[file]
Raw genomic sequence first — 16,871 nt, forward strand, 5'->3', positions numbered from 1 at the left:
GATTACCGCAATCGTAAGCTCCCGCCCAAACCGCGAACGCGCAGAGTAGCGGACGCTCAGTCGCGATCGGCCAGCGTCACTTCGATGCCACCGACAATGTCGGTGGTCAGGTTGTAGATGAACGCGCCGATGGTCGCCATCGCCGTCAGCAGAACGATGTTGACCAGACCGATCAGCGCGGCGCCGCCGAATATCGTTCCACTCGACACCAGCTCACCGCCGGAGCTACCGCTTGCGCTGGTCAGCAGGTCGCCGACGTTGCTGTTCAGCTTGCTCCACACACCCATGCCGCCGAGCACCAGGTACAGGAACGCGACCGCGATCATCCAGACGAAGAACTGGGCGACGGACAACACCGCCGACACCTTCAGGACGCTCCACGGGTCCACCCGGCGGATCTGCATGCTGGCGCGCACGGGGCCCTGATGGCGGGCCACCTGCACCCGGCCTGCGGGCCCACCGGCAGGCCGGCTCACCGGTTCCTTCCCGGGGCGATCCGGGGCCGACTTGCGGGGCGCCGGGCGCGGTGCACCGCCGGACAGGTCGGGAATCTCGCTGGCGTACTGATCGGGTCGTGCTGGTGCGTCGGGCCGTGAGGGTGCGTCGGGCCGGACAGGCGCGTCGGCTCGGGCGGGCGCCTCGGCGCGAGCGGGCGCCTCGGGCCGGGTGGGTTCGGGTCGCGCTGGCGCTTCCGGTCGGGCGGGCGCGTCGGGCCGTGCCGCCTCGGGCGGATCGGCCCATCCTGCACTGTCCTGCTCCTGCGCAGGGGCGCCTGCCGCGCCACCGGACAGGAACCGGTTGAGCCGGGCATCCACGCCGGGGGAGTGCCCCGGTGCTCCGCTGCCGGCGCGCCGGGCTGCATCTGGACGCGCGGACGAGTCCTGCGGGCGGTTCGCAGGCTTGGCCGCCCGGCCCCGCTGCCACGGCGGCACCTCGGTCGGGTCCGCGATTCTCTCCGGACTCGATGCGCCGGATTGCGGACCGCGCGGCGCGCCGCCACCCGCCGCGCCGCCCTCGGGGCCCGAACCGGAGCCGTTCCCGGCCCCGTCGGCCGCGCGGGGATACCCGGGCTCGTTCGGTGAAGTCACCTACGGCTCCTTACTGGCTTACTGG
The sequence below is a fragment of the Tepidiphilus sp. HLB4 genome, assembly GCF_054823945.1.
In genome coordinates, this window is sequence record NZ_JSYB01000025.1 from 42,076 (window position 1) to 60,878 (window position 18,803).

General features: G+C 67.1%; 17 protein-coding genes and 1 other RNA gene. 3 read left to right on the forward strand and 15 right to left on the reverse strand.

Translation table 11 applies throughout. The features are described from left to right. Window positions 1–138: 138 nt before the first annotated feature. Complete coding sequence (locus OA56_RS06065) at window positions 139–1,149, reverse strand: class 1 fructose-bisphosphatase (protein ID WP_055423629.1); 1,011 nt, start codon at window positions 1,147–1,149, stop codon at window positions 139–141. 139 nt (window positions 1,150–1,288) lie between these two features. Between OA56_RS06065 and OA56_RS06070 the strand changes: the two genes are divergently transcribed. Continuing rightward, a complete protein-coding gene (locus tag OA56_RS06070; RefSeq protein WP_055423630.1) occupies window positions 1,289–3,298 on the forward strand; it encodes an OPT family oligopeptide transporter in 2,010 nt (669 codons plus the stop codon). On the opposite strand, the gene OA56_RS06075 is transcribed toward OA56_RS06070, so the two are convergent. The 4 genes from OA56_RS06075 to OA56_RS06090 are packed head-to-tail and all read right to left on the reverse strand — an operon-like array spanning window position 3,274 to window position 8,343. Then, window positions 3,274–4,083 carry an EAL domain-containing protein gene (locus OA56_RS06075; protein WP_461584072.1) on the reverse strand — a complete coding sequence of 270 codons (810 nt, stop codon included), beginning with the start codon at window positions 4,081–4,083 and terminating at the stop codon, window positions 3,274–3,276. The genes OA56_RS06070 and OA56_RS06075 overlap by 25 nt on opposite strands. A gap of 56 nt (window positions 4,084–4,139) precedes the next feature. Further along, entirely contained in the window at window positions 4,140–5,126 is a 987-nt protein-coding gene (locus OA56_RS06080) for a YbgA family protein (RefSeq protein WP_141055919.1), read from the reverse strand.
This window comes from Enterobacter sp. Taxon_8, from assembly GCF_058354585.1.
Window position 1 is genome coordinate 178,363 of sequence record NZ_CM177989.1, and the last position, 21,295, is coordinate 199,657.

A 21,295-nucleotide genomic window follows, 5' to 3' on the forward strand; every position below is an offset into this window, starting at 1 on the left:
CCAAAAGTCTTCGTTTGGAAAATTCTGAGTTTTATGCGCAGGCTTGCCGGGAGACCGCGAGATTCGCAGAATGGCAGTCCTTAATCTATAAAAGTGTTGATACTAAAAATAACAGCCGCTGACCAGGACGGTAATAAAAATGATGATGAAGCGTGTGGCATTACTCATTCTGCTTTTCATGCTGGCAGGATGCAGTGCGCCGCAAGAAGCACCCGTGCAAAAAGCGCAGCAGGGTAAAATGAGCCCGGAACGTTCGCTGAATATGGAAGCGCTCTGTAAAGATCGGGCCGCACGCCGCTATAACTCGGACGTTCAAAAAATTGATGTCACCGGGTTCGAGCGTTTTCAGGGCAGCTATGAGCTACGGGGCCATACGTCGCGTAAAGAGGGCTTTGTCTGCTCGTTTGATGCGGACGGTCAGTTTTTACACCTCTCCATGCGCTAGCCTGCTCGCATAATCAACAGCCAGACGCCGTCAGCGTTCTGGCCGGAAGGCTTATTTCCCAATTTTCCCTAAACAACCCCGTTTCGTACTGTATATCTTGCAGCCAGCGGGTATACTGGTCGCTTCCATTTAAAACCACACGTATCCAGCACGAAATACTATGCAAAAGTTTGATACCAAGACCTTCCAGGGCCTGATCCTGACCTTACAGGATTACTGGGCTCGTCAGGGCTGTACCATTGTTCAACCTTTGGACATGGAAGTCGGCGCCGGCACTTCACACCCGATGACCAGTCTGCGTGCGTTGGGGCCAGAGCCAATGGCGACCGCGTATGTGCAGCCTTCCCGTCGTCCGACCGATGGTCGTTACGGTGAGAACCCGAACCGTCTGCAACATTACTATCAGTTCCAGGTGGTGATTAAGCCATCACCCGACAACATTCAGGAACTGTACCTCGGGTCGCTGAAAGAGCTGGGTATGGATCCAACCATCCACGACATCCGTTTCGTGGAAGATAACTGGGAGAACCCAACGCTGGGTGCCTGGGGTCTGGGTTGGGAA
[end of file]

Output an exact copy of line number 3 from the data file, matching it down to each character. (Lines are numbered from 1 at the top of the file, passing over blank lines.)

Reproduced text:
The sequence below is a fragment of the Tepidiphilus sp. HLB4 genome, assembly GCF_054823945.1.